Urban vector-borne disease risks
Published by: The Public Health Agency of Canada
Issue: vector-borne diseases and cities
Date published: October 6, 2016
Volume 42-10, October 6, 2016: Emerging challenges of vector-borne diseases and cities
Global policy challenges for urban vector-borne disease risks
1 Chief Waste Management & Sanitation, Urban Basic Services Branch, United Nations Human Settlements Programme, Geneva Office, CH
Alabaster GP. Global policy challenges for urban vector-borne disease risks. Can Comm Dis Rep 2016;42:203-4. https://doi.org/10.14745/ccdr.v42i10a05
Current urbanization patterns are having significant impacts on the epidemiology of vector-borne diseases (VBDs), particularly in the low- and middle-income world. A better understanding of urban typologies and monitoring of vulnerable populations will enable improved environmental management and targeted interventions.
To explore global policy challenges and immediate and long term approaches to address urban VBD risks.
Poor urban communities are most vulnerable to VBDs. For example, the recent spread of Zika virus in low- and middle-income countries has been facilitated by the urban crowding and poor housing in conjunction with the lack of running water, inadequate water storage, poor surface water drainage and waste management. The spike in Zika-related microcephaly cases concentrated in the poor and underdeveloped north-east of Brazil has been one of its most unfortunate outcomes.
UN-Habitat, as the agency for sustainable urban development, seeks to influence the growth of cities through improved urban planning and provision of appropriate infrastructure. It also has the tools and experience to enhance the capacity of local governments and communities in emergency contexts to upgrade basic services to reduce transmission of VBDs, compliment other medical interventions, and facilitate surveillance and mosquito (and other vector) control.
Previous experiences of mitigating epidemics show that community participation is critical. In particular, lessons can be drawn from decades of efforts to reduce the spread of the dengue virus. People are more likely to support control policies and adopt preventative measures when they are involved. Community outreach has also shown to have a positive impact on citizen cooperation and trust in authoritiesFootnote 1.
On a global level, the sustainable development agenda provides an opportunity to develop indicators and targets that show the importance of health as a precondition for sustainable developmentFootnote 2. Embedding health-related indicators in the post-2015 goals can help to raise awareness of the probable health gains from sustainable development policies, and the costs of not adopting these policies. For example, previously we did a poor job at increasing awareness of the health costs of urban sprawl.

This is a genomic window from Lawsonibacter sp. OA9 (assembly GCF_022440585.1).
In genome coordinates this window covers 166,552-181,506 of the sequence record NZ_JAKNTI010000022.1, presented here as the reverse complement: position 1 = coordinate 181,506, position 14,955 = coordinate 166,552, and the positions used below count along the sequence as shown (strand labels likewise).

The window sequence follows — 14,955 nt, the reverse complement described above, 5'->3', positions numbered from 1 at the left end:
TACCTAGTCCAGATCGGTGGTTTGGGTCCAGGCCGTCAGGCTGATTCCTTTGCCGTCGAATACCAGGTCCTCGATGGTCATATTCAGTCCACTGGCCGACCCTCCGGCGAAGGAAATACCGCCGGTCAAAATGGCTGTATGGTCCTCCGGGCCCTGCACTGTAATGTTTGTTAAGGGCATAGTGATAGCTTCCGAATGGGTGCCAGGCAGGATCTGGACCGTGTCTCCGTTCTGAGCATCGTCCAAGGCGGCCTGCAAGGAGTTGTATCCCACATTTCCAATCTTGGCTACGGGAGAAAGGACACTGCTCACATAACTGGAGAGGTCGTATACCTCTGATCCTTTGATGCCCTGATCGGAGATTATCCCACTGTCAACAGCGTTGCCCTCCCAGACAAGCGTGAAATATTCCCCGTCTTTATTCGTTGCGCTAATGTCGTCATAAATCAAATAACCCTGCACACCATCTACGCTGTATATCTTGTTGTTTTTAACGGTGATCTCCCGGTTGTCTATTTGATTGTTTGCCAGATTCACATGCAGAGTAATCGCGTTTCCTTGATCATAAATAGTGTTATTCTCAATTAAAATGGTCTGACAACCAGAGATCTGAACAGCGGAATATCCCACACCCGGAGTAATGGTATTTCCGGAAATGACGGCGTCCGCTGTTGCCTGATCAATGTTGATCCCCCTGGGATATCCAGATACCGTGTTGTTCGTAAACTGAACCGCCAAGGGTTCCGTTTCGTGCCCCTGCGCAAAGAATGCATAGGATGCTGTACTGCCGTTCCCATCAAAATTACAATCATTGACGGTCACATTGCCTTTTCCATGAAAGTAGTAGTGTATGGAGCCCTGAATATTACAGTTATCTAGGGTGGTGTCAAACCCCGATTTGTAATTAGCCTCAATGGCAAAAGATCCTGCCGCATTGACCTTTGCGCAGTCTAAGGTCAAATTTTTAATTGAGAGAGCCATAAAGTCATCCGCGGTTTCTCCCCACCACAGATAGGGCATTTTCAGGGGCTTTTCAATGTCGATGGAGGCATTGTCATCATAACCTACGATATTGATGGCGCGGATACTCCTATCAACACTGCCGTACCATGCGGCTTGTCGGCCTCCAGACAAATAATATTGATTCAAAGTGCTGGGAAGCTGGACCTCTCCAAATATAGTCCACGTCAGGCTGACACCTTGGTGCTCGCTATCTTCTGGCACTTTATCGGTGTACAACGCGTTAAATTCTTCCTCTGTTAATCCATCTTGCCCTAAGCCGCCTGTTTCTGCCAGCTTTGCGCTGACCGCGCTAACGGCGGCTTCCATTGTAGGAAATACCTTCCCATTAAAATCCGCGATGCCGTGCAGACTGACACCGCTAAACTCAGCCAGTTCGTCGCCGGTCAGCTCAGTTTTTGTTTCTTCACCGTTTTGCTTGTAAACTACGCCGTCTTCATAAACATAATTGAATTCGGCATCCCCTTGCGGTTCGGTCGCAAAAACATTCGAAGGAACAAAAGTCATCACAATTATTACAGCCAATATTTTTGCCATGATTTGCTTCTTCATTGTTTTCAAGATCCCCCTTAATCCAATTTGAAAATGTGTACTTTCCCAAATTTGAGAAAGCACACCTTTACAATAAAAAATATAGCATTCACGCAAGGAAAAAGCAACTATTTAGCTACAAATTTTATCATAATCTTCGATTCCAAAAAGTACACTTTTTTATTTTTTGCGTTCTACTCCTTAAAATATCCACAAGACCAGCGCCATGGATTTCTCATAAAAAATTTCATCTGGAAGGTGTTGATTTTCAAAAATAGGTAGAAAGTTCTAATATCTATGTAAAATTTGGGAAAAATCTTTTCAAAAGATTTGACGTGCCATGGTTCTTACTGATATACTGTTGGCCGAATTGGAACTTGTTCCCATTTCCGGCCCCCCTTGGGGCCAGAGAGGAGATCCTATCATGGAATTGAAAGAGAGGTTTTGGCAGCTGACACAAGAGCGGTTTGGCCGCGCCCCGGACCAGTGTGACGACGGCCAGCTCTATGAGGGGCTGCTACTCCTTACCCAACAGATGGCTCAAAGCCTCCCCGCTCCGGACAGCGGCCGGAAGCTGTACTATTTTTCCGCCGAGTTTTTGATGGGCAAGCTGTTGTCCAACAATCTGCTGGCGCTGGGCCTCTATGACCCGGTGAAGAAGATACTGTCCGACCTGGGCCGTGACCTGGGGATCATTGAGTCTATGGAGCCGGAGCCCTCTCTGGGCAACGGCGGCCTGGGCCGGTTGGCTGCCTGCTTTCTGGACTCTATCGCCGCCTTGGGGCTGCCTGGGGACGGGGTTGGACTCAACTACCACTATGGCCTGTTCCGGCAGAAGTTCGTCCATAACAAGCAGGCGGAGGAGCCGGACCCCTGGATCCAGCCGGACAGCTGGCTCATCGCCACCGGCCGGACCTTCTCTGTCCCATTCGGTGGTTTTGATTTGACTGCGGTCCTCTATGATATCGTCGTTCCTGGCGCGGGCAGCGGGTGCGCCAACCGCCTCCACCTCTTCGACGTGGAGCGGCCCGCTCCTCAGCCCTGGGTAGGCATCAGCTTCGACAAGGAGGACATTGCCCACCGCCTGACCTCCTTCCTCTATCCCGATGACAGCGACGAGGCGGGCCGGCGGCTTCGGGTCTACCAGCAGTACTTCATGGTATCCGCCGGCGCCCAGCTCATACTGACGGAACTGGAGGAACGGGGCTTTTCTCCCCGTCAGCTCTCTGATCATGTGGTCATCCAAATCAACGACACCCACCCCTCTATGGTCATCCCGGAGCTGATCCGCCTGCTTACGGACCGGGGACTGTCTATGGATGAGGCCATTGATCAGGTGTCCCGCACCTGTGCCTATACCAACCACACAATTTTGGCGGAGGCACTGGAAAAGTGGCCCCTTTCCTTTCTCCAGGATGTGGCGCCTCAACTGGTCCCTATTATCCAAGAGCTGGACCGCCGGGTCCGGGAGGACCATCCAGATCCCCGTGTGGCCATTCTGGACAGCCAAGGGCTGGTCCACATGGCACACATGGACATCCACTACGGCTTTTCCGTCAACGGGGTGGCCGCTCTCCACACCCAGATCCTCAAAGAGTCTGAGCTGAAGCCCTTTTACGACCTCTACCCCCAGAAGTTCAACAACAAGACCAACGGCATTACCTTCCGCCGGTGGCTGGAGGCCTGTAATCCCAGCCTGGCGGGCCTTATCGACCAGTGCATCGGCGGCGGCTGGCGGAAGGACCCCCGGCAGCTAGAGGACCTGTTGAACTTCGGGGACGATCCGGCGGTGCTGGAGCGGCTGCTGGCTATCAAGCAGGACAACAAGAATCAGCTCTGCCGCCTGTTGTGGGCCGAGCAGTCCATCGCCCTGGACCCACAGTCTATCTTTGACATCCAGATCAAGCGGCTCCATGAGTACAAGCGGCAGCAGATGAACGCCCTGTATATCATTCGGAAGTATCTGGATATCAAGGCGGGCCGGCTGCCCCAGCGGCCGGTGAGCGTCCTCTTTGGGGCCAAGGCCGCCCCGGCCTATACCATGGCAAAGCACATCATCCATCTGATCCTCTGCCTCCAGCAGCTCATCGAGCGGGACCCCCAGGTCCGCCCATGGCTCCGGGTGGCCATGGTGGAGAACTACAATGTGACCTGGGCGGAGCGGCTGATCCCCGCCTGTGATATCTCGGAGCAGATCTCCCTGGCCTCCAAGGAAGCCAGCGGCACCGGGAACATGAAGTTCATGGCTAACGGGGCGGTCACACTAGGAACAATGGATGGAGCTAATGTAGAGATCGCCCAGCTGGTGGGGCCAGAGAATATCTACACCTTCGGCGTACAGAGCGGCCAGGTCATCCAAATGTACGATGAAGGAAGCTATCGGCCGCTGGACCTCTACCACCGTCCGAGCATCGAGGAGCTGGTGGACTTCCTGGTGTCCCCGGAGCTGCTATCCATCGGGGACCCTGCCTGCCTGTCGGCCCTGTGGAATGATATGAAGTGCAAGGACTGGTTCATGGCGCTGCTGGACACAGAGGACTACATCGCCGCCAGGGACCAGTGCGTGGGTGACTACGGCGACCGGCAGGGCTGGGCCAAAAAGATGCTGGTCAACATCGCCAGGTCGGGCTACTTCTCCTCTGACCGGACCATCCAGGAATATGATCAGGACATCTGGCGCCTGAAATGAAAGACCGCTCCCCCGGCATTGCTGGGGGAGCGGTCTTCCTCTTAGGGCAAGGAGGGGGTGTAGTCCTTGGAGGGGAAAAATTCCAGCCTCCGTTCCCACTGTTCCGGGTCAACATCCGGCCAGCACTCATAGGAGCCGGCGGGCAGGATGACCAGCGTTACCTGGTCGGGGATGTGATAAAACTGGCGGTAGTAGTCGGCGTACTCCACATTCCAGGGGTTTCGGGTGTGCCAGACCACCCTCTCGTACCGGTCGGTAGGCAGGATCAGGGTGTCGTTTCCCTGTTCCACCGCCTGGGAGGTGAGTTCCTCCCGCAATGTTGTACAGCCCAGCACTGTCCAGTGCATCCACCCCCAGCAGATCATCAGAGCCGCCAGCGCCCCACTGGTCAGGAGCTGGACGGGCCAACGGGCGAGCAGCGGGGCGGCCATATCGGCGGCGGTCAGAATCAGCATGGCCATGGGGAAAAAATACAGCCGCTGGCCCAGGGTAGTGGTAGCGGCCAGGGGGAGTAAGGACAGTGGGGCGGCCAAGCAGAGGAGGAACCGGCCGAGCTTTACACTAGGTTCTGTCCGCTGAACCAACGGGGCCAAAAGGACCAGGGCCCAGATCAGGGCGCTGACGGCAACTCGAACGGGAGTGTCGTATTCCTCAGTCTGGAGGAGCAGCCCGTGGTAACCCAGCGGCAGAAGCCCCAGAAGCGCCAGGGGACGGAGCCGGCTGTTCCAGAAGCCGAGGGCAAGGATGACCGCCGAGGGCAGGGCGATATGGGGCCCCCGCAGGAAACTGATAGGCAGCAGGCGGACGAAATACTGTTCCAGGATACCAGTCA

There are many reasons why urban sprawl is bad for health. One reason is that the low population densities mean that the per capita costs of service provision are extremely highFootnote 3, particularly for networked systems to deliver clean water and remove excreta and wastewater. Also, access to critical health-care facilities becomes increasingly difficult. Improving mobility is also important. The benefits of recent efforts to mitigate urban sprawl by increasing urban density along public transit lines and providing walking-friendly spaces in urban areas has made addressing urban sprawl more attractive to decision makers.
As part of the immediate response to urban VBD risks, heightened surveillance and mosquito control measures are critical. There is a need to understand more fully the pattern of the disease transmission in low-income areas of larger cities. This is frequently in the periurban areas. In most informal settlements the citizens have no fixed geographical location. In addition, their lifestyle is often transient. Giving low-income populations a physical address not only enables them to gain access to essential services but also provides disaggregated health data. To address the vulnerability of affected populations at the source, investments need to be made towards improving water storage, sanitation and drainage, garbage collection and housing. Zika is a good example in this respect. The aedes vector is exclusively a "container bred" mosquito. Covering water containers and collecting garbage, which allows water to accumulate can greatly contribute to effective control.
As part of a long-term control strategy, there is a need to address the underlying urban poverty and its conditions that give rise to epidemics such as Zika and develop indicators and targets that show the importance of health as a precondition for and an outcome of policies to promote sustainable urban development. Taking a closer look at urban planning, the provision of basic infrastructure and housing design, and increasing infrastructure investments will greatly reduce the current spread as well as future outbreaks of vector-borne diseases.
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